Some agencies within the protection community, both public and private, are better at sharing resources to investigate a threat to their protectee than others, but few are inclined to rapidly broadcast the original threat within the broader protection community. In fact, some agencies are reluctant to acknowledge a threat even after media reporting of the suspect’s conviction. This seems counter-intuitive based on the number of threat actors who threaten multiple protectees.
The best indicator of an impending attack is suspicious behavior toward the target, rather than threatening communications. However, subjects are more likely to conduct problematic approaches if they send multiple inappropriate communications to their target; use multiple methods (calls, emails, letters, etc.) to communicate; or have multiple contacts with other public figures. Risk assessment research has found limited relationships between aggressive language and approach behavior [Reference 1].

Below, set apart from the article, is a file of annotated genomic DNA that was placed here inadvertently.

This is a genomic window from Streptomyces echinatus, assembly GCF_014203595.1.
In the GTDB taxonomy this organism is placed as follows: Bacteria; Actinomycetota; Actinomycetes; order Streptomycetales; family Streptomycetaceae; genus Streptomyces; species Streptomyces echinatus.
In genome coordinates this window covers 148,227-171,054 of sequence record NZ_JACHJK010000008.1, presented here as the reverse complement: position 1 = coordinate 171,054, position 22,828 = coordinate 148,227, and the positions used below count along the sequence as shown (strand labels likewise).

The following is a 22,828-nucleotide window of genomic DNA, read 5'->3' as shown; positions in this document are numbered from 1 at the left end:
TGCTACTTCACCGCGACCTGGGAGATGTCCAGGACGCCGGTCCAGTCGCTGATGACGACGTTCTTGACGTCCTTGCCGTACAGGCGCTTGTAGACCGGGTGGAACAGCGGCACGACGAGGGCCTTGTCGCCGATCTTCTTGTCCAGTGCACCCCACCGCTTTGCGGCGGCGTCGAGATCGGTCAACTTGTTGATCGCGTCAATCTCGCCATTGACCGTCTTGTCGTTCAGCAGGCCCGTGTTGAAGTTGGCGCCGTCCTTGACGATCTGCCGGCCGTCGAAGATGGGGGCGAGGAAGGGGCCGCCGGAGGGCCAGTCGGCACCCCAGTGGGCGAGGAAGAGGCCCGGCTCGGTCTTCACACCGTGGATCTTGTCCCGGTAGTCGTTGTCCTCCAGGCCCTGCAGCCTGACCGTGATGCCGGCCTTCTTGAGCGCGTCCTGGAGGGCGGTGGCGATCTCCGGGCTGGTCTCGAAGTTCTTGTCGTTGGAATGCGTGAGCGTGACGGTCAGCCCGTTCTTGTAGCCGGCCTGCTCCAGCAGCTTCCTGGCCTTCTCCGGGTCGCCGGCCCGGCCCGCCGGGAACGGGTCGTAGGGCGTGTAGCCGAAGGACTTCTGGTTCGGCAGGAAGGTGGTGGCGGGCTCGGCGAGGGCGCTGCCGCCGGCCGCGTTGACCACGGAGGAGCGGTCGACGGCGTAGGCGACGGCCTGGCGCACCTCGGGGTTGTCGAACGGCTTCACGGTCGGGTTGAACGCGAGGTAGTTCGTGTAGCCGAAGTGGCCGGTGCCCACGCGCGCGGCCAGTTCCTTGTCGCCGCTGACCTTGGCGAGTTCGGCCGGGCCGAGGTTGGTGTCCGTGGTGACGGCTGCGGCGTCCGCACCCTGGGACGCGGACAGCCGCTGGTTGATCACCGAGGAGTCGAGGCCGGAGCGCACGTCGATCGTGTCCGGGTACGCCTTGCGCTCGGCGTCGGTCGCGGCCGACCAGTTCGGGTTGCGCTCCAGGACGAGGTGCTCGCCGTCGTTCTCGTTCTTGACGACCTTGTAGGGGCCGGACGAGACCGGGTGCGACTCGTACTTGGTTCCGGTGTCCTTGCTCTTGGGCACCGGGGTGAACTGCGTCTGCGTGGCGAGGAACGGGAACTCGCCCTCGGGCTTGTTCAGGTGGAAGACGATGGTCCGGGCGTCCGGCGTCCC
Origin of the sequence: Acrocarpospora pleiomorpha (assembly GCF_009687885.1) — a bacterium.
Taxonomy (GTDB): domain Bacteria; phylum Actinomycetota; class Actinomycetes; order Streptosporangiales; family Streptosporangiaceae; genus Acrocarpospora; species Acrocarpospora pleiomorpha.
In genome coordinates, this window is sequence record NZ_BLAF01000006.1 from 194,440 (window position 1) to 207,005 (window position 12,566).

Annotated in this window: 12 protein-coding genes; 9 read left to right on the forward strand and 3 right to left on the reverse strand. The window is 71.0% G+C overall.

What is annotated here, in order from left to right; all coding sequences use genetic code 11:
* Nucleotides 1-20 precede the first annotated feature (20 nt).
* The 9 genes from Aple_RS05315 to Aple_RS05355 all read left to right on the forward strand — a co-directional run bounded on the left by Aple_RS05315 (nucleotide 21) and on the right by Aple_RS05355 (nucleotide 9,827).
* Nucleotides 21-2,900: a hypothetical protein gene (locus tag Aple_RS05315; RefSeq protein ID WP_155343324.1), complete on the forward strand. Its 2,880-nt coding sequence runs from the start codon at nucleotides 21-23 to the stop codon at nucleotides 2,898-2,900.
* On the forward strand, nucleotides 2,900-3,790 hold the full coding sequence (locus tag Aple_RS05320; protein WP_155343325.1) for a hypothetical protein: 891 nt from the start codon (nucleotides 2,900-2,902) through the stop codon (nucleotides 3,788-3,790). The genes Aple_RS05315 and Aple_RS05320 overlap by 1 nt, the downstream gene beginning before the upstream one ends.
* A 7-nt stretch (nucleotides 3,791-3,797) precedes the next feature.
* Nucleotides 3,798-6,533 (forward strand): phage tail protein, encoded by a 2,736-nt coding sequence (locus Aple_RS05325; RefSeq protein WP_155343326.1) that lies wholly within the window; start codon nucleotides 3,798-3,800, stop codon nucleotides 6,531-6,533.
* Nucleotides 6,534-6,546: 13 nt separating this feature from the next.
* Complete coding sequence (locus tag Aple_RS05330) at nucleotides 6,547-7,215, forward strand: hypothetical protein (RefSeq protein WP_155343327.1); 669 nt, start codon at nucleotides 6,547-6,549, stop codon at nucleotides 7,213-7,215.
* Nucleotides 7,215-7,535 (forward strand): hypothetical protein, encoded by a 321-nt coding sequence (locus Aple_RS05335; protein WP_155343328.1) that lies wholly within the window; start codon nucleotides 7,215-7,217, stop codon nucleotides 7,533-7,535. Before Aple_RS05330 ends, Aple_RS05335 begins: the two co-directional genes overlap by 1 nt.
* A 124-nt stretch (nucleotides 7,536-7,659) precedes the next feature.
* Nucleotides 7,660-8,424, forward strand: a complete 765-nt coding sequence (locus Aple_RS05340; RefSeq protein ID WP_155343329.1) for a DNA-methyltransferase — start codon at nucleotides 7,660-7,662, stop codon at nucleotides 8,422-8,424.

Cesar Altieri Sayoc Jr. (age 56) and William Clyde Allen III (age 39), are two recent examples of malicious actors targeting multiple protectees.
In October 2018, the FBI arrested Sayoc in Florida for mailing at least 15 potentially explosive packages to numerous protectees, including current and former politicians as well as government and business executives. None of the devices detonated and no addressees actually received packages because mail screening intercepted most packages.
Further investigation revealed Sayoc had a history of telephonic and social media threats. He also had a list of more than 100 potential package recipients [Reference 2].
Also in October, the FBI arrested Allen in Utah for mailing envelopes with a granular substance to POTUS, the US Secretary of Defense, the Chief of Naval Operations, the Air Force Secretary, the FBI Director, and the CIA Director. The substance initially tested positive for ricin. Allen subsequently admitted mailing the envelopes, claiming he also sent letters to the US Attorney General, Queen Elizabeth II, and Russian President Vladimir Putin.